We’re the Millers is one of those distinctly predictable road trip stories with a foreseeable plot and a script that is being asked for a sharpening. However, in a summer that has delivered such comedic miscarriages as Grown Ups 2 and The Hangover Part III, We’re the Millers could essentially be observed as a somewhat desirable reprieve.
This lowbrow comedy is permeated with crude jokes and bad language for easy laughs. However, this intention does not work in the films favour, rather the nonconformist casting adds an unexpected conception of innocence in scenes that could otherwise be offensive. That is not to say there is much about We’re The Millers that is in good taste, in fact, it’s pretty tasteless apart from occasional bundles of sweet-natured sentimentality – though this sentiment is, indeed, still rather cheap.
I get the feeling, director Rawson Marshall Thurber (celebrated for Dodgeball) sat down with his four screenwriters, shared a few beers, and formulated the wildest characters in the most bizarre situations. But, these characters are utterly flawed; I certainly had difficulty in believing that, good guy, Jason Sudeikis (playing David) is a veteran drug dealer, or that Jennifer Aniston (playing Rose) is a stripper. We are even lucky enough to see Anniston on the job, with indications that are no doubt meant to be tormenting but look utterly contrived and unconvincing. Though, in fairness, there is a hint that, underneath it all, they are designed to be misunderstood characters – after all, Aniston quits her job when the rules change and she learns strippers must have sex with their clients. She even ends up with a happy ‘family’ come the end of the film.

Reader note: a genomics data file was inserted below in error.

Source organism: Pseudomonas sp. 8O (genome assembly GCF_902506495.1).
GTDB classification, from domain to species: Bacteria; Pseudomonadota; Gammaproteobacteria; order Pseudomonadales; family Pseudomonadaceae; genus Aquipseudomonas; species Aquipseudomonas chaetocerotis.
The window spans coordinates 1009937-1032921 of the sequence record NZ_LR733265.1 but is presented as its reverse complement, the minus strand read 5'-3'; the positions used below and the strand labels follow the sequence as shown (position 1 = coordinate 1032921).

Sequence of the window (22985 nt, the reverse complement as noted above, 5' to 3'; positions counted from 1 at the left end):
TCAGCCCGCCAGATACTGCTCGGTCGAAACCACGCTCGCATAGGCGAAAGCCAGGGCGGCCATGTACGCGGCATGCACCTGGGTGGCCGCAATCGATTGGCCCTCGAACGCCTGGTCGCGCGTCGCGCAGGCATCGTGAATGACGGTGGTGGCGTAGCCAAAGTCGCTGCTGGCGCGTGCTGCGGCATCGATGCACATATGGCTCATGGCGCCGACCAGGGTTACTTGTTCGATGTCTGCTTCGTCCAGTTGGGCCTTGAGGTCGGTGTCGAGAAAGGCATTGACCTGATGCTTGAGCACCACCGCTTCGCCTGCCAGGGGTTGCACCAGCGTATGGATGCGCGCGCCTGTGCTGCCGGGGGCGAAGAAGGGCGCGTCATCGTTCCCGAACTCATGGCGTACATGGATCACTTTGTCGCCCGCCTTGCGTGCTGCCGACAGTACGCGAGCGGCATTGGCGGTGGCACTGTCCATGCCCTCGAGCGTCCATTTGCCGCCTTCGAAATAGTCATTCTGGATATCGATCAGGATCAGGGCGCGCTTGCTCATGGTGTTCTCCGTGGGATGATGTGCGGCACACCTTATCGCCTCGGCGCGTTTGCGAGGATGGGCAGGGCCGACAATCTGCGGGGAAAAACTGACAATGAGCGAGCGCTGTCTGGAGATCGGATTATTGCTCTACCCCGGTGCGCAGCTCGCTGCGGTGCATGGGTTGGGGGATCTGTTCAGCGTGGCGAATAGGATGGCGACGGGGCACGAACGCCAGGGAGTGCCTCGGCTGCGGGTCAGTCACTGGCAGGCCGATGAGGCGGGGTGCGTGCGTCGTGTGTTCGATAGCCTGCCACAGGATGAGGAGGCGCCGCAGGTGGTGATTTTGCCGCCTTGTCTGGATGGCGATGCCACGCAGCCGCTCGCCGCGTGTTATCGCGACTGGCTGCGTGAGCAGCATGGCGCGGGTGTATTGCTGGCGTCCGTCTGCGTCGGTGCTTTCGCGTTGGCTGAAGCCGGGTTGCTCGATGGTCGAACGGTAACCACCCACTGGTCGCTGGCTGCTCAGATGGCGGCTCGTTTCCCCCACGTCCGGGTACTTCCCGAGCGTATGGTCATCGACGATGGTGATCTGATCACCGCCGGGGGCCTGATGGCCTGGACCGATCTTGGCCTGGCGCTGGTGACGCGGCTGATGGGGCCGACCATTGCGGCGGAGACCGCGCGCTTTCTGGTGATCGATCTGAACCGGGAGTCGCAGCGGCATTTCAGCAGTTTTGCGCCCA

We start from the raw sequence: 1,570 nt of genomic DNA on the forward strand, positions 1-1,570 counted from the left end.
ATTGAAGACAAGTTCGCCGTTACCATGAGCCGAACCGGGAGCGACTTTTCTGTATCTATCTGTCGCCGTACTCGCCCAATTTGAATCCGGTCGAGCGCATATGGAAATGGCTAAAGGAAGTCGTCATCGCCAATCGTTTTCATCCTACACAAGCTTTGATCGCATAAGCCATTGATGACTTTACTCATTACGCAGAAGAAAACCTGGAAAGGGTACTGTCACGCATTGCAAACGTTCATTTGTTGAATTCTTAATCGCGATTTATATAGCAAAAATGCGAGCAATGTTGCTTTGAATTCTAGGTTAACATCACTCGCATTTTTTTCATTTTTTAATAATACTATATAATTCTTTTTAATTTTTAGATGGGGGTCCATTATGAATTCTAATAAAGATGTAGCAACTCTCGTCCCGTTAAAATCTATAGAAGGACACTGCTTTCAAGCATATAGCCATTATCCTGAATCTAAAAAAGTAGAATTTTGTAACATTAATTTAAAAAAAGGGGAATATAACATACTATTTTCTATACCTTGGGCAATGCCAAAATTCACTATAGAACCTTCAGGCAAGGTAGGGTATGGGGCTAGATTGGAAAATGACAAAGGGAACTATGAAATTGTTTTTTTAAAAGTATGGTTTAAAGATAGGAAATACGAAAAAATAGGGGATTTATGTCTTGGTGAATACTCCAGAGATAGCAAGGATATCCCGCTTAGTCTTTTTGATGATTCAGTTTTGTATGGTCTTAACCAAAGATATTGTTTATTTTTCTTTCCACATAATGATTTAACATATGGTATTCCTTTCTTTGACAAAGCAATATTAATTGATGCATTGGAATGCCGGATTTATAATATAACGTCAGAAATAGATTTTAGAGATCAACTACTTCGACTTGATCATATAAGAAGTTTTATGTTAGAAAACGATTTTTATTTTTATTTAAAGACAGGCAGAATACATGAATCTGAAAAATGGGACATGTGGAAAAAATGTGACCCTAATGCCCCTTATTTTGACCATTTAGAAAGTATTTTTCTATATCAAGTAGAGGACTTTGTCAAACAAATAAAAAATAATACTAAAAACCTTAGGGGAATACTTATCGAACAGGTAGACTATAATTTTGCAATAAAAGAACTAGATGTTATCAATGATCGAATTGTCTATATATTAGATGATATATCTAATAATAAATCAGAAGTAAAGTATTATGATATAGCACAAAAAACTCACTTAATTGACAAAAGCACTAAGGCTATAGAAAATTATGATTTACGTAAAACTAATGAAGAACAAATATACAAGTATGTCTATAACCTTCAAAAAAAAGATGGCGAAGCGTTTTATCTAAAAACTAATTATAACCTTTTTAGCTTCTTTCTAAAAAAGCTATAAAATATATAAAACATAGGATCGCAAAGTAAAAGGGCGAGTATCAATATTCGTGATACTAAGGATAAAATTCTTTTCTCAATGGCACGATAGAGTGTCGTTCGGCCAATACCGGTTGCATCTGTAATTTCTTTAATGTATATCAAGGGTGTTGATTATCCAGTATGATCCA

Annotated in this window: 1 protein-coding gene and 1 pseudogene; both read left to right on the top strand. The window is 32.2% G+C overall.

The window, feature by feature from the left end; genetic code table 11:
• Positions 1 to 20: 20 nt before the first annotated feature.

My few laughs came from rudimentary scenes that were pulled off as harmless fun. The scenes in which an experimenting lesbian fondles Jennifer Aniston’s breasts and a monster spider bites Will Poulter’s testicles, offer some injudicious chortles. The film unfortunately carries its exact potential – an inane Hollywood prototypical tale about drugs, sex and family – with a foreseeable and polished ending. However, then the outtakes appear and I find myself suddenly awakened and laughing; in particular the end outtake with the Friends theme tune “I’ll be there for you”. This was fresh and atypically pleasing on Anniston’s character – if only the whole film mirrored this moment.
Will Poulter (Kenny) steals the show for me and, not far behind is Julia Roberts’ daughter, Emma Roberts (Kasey). It is a play-off between a geeky recluse and an all too streetwise kid. Poulter prospers as a nerd; the scene involving a kissing lesson with his ‘sister’ and ‘mum’ is particularly impressive, the facial expressions are not to be missed. Sudeikis’s character does also manage to expose a few laughs in relation to references from Meryl Streep to Oprah Winfrey.
Though the narrative is exasperatingly meek, there is still some inconsistency. For example, it appears David and Rose are suddenly worrying a great deal about the decisions that Kenny and particularly Kasey are making when, the scene before, they couldn’t have cared less about acting like parents. I think a scene showing how David and Rose came to care for Kenny and Kasey must have been misplaced in the editing process.
All in all, don’t expect any life changing lessons from this buoyant, down-market comedy, but you may cope with an overworked laugh or two.
It’s 2 stars from me, although We’re the Millers wasn’t too far off scraping a commonplace 3.